AIG, BlackRock make way for big Tilden Park Countrywide payout

08 September 2017

Some of the biggest players in residential mortgage securities had a rare meeting of the minds on Thursday as they agreed on the payment terms of nearly a half-billion dollars of the USD 8.5bn Countrywide RMBS settlement, according to court documents and analysts at Nomura Securities.

 

AIG, BlackRock and AEGON agreed on a proposed judgment that would free up most of the settlement cash owed Tilden Park Asset Management, Prosiris Asset Management and BlueMountain, according to a letter from all parties to New York Supreme Court Judge Saliann Scarpulla. The payments will be made in the manner that largely benefits the hedge funds, as approved by Judge Scarpulla in April (see article, 5 April).

 

The hedge funds had correctly argued that their less senior bonds with unpaid realized losses should get payments ahead of the most-senior debt. AIG and BlackRock argued that payments were intended to flow to senior investors first to compensate for not just past losses but also future losses.

 

The senior support bonds held by the hedge funds were due several hundred million more than the senior bondholders, Steven Molo, a lawyer for the hedge funds, said during a hearing in August 2016.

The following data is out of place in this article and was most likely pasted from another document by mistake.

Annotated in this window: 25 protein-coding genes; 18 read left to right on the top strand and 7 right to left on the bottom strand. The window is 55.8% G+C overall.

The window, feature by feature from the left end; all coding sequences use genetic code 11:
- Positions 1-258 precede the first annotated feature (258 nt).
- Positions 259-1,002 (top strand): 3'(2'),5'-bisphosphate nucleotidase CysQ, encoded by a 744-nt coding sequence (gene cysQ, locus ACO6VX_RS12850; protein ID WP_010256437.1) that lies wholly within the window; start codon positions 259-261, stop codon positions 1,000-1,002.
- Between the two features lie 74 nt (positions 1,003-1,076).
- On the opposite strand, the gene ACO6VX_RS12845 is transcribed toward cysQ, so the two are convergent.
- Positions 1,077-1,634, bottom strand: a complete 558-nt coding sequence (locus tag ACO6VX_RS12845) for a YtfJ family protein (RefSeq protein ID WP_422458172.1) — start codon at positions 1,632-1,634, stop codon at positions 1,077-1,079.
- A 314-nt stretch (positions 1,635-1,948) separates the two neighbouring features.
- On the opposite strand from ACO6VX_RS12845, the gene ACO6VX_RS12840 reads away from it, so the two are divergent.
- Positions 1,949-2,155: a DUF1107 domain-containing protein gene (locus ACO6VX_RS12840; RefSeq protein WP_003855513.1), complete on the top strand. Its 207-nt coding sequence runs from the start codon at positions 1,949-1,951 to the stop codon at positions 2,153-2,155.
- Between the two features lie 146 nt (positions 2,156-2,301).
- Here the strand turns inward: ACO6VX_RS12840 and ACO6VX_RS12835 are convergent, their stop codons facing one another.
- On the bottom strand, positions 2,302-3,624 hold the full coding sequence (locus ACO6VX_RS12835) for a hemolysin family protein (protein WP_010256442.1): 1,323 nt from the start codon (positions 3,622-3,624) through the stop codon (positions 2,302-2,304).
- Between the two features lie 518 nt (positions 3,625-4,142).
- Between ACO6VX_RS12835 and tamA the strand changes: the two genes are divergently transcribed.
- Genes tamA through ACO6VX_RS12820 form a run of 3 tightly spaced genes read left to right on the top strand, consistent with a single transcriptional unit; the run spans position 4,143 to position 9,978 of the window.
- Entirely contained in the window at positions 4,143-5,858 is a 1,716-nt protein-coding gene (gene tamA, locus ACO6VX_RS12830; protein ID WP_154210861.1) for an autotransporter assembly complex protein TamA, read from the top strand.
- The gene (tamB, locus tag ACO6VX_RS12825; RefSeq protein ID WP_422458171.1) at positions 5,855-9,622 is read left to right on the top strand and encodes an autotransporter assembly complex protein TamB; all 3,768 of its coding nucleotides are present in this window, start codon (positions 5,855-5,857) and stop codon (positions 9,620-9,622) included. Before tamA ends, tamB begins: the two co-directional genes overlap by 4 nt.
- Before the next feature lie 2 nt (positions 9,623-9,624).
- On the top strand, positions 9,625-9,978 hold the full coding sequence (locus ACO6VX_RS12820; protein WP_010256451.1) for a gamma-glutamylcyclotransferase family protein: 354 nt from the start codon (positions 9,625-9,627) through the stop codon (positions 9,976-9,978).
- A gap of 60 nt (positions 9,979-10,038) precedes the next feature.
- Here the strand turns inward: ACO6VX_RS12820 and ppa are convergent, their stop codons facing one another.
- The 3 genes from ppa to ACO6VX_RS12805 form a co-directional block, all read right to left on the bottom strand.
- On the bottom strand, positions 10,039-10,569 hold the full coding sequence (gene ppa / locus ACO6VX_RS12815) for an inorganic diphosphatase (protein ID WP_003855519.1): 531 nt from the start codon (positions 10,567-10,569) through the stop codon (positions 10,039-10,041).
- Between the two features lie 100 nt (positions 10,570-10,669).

Thursday’s agreement addresses 13 of 14 disputed trusts. They are CWALT 2005-69, CWALT 2005-72, CWALT 2005-76, CWALT 2005-IM1, CWALT 2006-OA3, CWALT 2006-OA7, CWALT 2006-OA8, CWALT 2006-OA10, CWALT 2006-OA14, CWALT 2007-OA3, CWALT 2007-OA8, CWMBS 2006-3 and CWMBS 2006-OA5.

The institutional investors and the hedge funds have yet to agree on distribution terms for CWALT 2005-61, which is due approximately USD 14.6m, according to allocation amounts calculated in January 2016. One other trust involving different parties remains in dispute.

Payouts were delayed as the institutional investors are appealing Judge Scarpulla’s decision and were fighting the hedge fund efforts to have payments made retroactively as of February 2016, when the row over distribution methods began, as reported. Judge Scarpulla had instructed the parties to work out a proposed final judgment that would activate payment.

 

The hedge funds, both run by former Goldman Sachs Group mortgage executives, apparently agreed to drop their effort to have distributions made as of the earlier date, according to the judgment. Each month of delay was reducing the potential payout for the hedge funds because realized losses were creeping up to the senior bonds held by AIG, BlackRock and AEGON, as reported.

 

As of April, the payments due the institutional investors had already increased by USD 50m because losses were rising.

 

The payouts will likely be made in the October or November remittance periods depending on when the court stamps the agreement, Nomura analysts said in a 8 September report.

 

by Al Yoon